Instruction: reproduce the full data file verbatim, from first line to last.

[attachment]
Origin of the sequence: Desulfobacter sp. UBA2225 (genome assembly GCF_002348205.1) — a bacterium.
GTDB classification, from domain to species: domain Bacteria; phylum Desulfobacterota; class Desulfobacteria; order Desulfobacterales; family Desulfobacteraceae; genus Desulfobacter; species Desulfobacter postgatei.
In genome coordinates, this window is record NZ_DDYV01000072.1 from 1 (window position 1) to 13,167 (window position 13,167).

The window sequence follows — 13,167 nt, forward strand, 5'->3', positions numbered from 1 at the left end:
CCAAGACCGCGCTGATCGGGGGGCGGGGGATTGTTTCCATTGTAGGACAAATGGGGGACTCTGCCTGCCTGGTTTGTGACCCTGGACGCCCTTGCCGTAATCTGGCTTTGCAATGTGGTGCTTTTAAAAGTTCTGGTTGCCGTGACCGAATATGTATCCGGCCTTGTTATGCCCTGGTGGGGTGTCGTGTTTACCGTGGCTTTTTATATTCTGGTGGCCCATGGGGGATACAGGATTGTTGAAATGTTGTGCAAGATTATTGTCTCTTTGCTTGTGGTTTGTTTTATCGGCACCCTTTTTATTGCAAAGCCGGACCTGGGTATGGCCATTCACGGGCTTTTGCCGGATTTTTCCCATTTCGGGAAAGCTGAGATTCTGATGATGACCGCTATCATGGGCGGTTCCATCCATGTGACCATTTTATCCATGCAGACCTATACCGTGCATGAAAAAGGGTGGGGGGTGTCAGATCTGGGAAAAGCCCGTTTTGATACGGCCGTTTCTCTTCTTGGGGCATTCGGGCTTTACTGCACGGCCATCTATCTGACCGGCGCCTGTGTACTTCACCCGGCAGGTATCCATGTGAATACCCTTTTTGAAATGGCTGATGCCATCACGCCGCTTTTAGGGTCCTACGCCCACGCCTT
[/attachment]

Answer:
Origin of the sequence: Desulfobacter sp. UBA2225 (genome assembly GCF_002348205.1) — a bacterium.
GTDB classification, from domain to species: domain Bacteria; phylum Desulfobacterota; class Desulfobacteria; order Desulfobacterales; family Desulfobacteraceae; genus Desulfobacter; species Desulfobacter postgatei.
In genome coordinates, this window is record NZ_DDYV01000072.1 from 1 (window position 1) to 13,167 (window position 13,167).

The window sequence follows — 13,167 nt, forward strand, 5'->3', positions numbered from 1 at the left end:
CCAAGACCGCGCTGATCGGGGGGCGGGGGATTGTTTCCATTGTAGGACAAATGGGGGACTCTGCCTGCCTGGTTTGTGACCCTGGACGCCCTTGCCGTAATCTGGCTTTGCAATGTGGTGCTTTTAAAAGTTCTGGTTGCCGTGACCGAATATGTATCCGGCCTTGTTATGCCCTGGTGGGGTGTCGTGTTTACCGTGGCTTTTTATATTCTGGTGGCCCATGGGGGATACAGGATTGTTGAAATGTTGTGCAAGATTATTGTCTCTTTGCTTGTGGTTTGTTTTATCGGCACCCTTTTTATTGCAAAGCCGGACCTGGGTATGGCCATTCACGGGCTTTTGCCGGATTTTTCCCATTTCGGGAAAGCTGAGATTCTGATGATGACCGCTATCATGGGCGGTTCCATCCATGTGACCATTTTATCCATGCAGACCTATACCGTGCATGAAAAAGGGTGGGGGGTGTCAGATCTGGGAAAAGCCCGTTTTGATACGGCCGTTTCTCTTCTTGGGGCATTCGGGCTTTACTGCACGGCCATCTATCTGACCGGCGCCTGTGTACTTCACCCGGCAGGTATCCATGTGAATACCCTTTTTGAAATGGCTGATGCCATCACGCCGCTTTTAGGGTCCTACGCCCACGCCTT